Canada, India talk co-production agreement

Fears that Canadian taxes could be compromised continue

TORONTO -- Canada has started talks with India on a possible official film and TV co-production agreement.

The announcement by James Moore, Canada's heritage minister, comes as the Toronto International Film Festival gets underway, and follows years of pussy-footing by Ottawa towards seeing local producers partner with their Indian counterparts in Bollywood.

"Moving forward with co-production treaty negotiations with India should strengthen the relationship our two countries already have, while supporting the creation of a greater number of original audiovisual productions that can be distributed on a larger scale," Moore said.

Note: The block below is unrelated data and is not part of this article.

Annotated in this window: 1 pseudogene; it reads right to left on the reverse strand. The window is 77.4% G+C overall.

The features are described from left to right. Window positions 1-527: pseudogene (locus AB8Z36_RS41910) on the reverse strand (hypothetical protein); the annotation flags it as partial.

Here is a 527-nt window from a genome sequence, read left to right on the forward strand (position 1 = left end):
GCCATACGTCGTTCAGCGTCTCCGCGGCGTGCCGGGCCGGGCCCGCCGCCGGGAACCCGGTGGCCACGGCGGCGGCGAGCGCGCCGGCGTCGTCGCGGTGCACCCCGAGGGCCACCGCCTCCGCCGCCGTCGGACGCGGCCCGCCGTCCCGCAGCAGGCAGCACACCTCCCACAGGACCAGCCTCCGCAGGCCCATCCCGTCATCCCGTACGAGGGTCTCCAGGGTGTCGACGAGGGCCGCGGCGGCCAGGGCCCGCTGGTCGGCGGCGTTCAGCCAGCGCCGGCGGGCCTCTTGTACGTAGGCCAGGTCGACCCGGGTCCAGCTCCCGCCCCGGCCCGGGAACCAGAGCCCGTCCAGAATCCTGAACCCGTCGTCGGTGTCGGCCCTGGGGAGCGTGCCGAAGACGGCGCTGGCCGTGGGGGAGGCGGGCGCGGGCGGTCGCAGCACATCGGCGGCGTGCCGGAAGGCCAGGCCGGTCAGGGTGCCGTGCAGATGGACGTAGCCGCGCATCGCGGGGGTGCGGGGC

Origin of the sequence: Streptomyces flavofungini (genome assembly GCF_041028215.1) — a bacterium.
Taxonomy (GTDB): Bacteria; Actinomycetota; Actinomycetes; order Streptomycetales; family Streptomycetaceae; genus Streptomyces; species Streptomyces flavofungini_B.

Canadian directors have long shot films in India, and Indian directors have used locales in Canada, like Vancouver and Toronto, that have large Indo-Canadian communities.

But Canada's reticence to allow its indie producers to officially tie-up with Bollywood, despite having signed co-production agreements with 49 nations, stems from long-standing fears that Canadian taxpayer coin for homegrown films could be compromised if it becomes entangled with film and TV projects linked to Mumbai's criminal underworld.

So Ottawa is treading carefully, having signed last June an initial memorandum of understanding on cultural cooperation with India to showcase Canadian films in India, and Indian films here.

Should Canada and India reach an official co-production treaty, then Indian film and TV producers will be able to partner with Canadian producers and tap federal and provincial tax credits, and subsidies like the Canada Media Fund and Telefilm Canada's Canada Feature Film Fund.